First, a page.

Corrupt Terre Haute Federal Correctional Officer Sentenced to 30 Months in Federal Prison
Perry accepted bribes from inmates in exchange for allowing inmates to escape from prison and smuggle contraband into the prison
TERRE HAUTE – United States Attorney Josh J. Minkler announced today that Leon Perry III, 43, Linton, Indiana, was sentenced today in federal court, by U.S. District Judge James P. Hanlon, to 30 months in federal prison, after pleading guilty to charges of conspiracy for officer to permit escape, conspiracy to bribe public officials, officer permitting escape, and public official accepting a bribe.
"Correctional Officers are entrusted to keep the prison and inmates at the facility safe," said Minkler. "Perry not only violated the public’s trust for his own selfish greed, but also threatened the safety of prison employees, inmates, and the Terre Haute community."
Perry worked as a Reservation Patrol Officer at the Federal Prison Camp in Terre Haute, Indiana, and had served as a correctional officer at the Bureau of Prisons for approximately 10 years. Perry was responsible for the security of the prison, which included patrolling the prison grounds to prevent and stop any escape attempts.
While employed at the Camp, Perry accepted bribes from inmates in the form of cash, prescription medication, and other items. In exchange, Perry allowed inmates to leave the prison grounds without permission from the Warden, to have sexual relations with their girlfriends, wives, and other female acquaintances on prison grounds and at nearby hotels, and to smuggle contraband into the prison, including cellular telephones, controlled substances, and alcohol.
This case was investigated by the Federal Bureau of Investigation, the U.S. Department of Justice Office of the Inspector General and the BOP Special Investigative Services.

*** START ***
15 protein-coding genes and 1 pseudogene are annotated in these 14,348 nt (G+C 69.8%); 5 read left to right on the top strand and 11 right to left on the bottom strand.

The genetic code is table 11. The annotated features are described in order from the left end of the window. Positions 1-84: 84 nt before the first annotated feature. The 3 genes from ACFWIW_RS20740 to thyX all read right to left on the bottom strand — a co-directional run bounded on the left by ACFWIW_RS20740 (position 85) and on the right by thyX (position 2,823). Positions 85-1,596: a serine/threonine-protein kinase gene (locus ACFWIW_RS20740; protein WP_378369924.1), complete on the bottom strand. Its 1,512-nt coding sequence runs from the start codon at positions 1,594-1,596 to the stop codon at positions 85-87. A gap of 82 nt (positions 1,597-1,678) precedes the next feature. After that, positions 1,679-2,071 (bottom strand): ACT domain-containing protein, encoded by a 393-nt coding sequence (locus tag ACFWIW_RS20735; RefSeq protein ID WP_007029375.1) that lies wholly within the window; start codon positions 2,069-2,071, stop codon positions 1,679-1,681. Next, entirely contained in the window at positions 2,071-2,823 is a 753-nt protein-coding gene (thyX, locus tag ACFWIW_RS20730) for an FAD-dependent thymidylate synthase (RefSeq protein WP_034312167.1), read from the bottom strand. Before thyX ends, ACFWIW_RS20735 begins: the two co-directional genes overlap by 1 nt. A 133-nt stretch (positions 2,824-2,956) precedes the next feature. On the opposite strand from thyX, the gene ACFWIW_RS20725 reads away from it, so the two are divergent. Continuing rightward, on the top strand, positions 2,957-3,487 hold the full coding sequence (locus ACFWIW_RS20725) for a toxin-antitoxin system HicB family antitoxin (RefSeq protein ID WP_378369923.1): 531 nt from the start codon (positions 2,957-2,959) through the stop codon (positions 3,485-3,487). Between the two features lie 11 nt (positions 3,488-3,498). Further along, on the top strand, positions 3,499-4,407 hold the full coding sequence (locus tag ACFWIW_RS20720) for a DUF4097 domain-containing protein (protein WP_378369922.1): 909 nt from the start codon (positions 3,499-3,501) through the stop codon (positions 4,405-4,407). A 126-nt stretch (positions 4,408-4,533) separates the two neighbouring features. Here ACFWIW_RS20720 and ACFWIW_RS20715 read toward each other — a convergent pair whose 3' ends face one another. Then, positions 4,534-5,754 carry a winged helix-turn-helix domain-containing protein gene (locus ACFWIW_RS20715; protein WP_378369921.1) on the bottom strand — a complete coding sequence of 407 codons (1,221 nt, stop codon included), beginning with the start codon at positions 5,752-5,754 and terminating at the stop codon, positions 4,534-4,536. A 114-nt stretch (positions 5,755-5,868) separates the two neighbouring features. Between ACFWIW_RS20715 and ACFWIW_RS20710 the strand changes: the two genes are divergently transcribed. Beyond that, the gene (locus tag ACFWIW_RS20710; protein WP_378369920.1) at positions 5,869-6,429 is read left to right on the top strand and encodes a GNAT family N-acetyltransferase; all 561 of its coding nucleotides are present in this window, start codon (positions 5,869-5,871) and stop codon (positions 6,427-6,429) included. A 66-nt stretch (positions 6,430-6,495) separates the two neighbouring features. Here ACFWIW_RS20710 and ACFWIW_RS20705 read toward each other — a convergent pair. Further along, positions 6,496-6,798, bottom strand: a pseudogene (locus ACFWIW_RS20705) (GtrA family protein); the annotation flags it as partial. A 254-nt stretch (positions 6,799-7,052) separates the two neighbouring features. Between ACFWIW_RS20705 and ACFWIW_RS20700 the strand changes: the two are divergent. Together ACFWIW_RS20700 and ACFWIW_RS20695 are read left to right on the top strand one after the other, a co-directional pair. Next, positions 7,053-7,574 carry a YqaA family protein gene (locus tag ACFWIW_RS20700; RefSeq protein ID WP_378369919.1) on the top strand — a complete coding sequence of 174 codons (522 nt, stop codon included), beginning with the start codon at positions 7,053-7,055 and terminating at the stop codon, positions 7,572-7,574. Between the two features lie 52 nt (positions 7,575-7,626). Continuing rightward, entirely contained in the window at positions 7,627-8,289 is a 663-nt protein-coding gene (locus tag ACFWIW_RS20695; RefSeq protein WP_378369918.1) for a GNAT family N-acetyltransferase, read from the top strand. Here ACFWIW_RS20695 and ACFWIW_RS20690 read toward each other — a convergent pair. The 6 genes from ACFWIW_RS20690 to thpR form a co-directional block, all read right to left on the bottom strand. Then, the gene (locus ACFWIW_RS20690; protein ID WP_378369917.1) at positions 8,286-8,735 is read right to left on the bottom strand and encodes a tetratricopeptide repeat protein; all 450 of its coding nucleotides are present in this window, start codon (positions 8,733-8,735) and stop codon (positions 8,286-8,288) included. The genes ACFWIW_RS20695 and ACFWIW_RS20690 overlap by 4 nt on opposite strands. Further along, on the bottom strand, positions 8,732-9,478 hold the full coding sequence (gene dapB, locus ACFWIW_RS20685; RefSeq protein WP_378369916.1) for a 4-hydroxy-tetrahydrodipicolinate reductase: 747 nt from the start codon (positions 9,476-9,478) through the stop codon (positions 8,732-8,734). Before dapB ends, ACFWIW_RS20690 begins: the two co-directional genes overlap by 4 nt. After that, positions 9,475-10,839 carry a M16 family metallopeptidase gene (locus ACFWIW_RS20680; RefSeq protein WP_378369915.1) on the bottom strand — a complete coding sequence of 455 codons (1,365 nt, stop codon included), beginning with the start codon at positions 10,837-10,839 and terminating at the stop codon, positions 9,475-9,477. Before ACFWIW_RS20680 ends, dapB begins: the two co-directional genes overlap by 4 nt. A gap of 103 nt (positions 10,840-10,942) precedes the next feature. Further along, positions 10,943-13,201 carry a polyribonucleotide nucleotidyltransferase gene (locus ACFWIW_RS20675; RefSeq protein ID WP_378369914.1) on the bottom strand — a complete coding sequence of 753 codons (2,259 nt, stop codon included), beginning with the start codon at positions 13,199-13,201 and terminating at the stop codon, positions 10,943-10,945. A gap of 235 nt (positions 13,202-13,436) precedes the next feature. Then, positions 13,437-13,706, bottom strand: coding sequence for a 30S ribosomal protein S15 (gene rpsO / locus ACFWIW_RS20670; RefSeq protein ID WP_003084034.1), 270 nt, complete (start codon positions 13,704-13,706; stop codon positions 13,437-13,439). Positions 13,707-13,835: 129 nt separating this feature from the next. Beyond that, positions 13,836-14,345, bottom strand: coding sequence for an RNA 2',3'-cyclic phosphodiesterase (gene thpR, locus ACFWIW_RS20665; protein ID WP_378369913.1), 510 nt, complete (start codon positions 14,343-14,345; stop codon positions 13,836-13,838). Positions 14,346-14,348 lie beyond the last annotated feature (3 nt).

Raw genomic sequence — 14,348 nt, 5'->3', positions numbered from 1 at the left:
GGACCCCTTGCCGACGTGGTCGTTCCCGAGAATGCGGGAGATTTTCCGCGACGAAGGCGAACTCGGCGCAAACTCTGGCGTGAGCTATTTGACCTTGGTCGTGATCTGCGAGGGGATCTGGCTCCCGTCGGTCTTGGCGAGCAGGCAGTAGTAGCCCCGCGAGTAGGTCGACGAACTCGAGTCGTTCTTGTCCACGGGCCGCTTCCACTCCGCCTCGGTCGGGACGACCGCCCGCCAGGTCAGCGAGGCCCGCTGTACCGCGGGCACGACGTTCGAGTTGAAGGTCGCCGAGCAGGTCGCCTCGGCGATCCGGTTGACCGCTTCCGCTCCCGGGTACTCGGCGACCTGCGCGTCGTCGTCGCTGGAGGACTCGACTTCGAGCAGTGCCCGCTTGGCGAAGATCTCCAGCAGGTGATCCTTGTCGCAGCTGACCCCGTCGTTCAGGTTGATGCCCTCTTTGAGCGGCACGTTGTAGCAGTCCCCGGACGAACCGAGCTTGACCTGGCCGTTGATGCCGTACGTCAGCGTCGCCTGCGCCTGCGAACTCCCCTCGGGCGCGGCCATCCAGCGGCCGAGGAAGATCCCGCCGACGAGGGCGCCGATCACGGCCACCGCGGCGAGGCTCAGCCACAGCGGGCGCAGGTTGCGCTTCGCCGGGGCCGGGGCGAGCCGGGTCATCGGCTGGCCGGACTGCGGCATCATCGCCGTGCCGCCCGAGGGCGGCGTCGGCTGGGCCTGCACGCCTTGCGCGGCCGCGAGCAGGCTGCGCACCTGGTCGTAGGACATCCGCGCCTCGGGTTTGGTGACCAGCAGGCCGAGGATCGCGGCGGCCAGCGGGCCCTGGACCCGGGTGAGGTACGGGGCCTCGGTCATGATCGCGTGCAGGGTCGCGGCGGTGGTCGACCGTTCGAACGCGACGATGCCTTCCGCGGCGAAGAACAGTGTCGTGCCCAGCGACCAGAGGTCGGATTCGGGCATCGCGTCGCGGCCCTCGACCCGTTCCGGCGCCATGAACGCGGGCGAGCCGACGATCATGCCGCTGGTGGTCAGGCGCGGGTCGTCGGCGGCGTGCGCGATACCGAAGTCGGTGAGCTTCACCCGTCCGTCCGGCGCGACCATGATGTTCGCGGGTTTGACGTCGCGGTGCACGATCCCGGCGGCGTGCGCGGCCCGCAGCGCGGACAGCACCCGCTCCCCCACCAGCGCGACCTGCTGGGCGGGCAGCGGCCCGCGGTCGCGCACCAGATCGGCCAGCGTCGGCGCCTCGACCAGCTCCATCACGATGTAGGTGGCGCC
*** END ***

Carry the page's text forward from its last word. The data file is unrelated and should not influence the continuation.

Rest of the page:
"This sentence sends a strong message that corruption by law enforcement officers will not be tolerated. These illegal actions undermine the public's confidence in the majority of law enforcement officers who are trustworthy public servants," said Special Agent in Charge Grant Mendenhall, FBI Indianapolis. "The FBI and our law enforcement partners will continue to work diligently to ensure that correctional officers who abuse their position are identified, investigated and prosecuted."
"By accepting bribes in exchange for turning a blind eye to inmates leaving the prison and bringing in dangerous contraband, Perry placed inmates, his fellow Correctional Officers, and the public in harm’s way," said William J. Hannah, Special Agent in Charge of the Chicago Field Office of the Department of Justice Office of the Inspector General.
According to Assistant U.S. Attorney Kyle M. Sawa, who prosecuted this case for the government, Perry will serve two years’ supervised release following his prison sentence.
In October 2017, United States Attorney Josh J. Minkler announced a Strategic Plan designed to shape and strengthen the District’s response to its most significant public safety challenges. This prosecution demonstrates the Office’s priority of investigating and prosecuting public corruption, including those individuals the public trusts to enforce the law in this State and District. This prosecution also shows the Office’s firm commitment maintaining the safety of the employees of the Federal Bureau of Prisons, as well as the safety of the prisoner population. See United States Attorney’s Office, Southern District of Indiana Strategic Plan 5.3 and 2.5.